9. Abisko

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Photo by Dylan Shaw on Unsplash

If you’re traveling to Sweden in hopes of seeing the northern lights, Abisko should be on your list. This small town is located above the Arctic Circle and is known as the “Blue Hole” where the specific weather patterns create more clear nights than anywhere else within the auroral oval. Thus, your chances of seeking the aurora borealis in Abisko is especially high.

Given its remote location, most people will reach Abisko by train, plane, or car. Although Abisko is far too small to have its own airport, you can fly into nearby Kiruna.

Once you’re in Abisko, you’ll want to stay for a few nights for the best chance at seeing the northern lights. During the day, you can cross country ski or snowshoe in Abisko National Park. If you’d like to try ice climbing, there are even some tours that leave from Abisko that provide all of the gear you’ll need.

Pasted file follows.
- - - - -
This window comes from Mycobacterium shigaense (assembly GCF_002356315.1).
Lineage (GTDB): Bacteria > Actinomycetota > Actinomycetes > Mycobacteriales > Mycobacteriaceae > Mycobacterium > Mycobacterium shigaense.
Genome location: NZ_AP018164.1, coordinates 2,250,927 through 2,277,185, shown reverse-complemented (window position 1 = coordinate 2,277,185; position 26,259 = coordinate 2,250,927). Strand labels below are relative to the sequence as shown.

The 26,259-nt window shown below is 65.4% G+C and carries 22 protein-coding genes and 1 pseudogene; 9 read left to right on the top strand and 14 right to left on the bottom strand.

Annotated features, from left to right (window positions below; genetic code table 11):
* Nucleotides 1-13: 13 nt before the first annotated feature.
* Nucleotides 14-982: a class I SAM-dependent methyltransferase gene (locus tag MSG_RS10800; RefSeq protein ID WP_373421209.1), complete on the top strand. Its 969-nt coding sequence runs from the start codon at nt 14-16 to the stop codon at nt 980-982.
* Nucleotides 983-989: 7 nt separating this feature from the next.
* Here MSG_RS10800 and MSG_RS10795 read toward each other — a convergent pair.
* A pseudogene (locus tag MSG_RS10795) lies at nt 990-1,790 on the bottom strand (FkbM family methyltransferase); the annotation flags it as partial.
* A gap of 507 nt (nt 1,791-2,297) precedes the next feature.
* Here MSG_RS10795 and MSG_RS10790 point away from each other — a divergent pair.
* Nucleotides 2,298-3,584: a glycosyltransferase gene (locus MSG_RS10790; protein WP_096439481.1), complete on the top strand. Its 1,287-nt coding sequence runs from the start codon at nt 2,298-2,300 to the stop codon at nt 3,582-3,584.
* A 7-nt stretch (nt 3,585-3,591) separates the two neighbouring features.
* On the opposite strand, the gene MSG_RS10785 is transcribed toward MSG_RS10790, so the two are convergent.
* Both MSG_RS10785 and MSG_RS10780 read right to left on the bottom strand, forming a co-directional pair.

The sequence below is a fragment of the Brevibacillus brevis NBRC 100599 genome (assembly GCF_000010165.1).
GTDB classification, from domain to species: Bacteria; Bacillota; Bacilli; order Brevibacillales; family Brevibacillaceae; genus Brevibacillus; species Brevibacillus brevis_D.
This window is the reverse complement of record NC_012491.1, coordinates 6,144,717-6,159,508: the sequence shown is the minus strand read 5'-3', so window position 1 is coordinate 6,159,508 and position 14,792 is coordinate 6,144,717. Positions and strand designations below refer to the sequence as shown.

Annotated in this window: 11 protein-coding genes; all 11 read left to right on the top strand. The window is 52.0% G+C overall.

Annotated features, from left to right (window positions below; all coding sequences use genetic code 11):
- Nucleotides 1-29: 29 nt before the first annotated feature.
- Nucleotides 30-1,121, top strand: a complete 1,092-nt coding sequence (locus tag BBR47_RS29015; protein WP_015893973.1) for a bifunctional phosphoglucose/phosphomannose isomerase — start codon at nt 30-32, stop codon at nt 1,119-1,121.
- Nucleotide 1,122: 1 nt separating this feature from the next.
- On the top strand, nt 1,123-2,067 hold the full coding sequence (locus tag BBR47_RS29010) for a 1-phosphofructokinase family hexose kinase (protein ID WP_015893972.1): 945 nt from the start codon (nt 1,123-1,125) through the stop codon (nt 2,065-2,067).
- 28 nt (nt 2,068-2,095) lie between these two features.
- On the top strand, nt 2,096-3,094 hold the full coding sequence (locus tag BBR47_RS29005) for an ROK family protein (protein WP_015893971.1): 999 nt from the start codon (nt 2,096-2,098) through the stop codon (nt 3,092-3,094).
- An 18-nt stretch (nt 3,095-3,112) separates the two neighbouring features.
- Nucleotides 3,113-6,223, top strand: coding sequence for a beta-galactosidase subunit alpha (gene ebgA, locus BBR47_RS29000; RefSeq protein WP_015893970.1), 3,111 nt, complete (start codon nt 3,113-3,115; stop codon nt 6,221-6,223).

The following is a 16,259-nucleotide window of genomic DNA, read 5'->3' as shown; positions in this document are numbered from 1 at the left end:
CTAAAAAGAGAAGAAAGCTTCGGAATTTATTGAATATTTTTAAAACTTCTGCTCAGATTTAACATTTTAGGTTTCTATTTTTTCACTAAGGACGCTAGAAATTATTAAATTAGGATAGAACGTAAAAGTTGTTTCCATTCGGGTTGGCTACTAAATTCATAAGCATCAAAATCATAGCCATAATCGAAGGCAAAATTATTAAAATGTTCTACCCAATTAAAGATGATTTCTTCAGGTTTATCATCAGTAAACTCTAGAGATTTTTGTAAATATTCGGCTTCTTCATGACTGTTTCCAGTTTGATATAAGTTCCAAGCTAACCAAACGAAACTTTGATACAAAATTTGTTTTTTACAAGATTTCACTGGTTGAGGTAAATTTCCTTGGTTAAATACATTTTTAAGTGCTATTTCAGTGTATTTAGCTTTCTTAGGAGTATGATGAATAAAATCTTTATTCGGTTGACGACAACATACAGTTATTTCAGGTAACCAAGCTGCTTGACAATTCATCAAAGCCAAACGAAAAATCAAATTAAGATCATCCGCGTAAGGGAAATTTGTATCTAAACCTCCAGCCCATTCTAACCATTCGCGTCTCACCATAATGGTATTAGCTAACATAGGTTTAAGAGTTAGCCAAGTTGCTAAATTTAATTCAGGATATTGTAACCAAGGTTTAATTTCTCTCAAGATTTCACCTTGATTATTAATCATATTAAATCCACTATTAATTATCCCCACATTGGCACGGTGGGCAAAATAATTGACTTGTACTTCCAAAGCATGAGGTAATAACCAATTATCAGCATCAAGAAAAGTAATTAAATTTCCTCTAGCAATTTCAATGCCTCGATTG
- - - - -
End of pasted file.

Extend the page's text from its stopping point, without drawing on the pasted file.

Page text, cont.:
The best place to stay in Abisko is at the government-run STF Abisko Turiststation. This little outpost offers modern hostel, hotel, and lodge accommodations within the national park. It’s also directly along the train line, so it’s accessible even without a car.

10. Jakkmokk

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Photo by Anna Kubiak on Unsplash

Jokkmokk in Sweden is a small town just north of the Polar Circle. It is often overlooked by visitors to Sweden, but it is definitely one of the country’s more interesting landmarks. Being in Swedish Lapland, the town is surrounded by spectacular nature, but is also a historical and cultural hub in the region.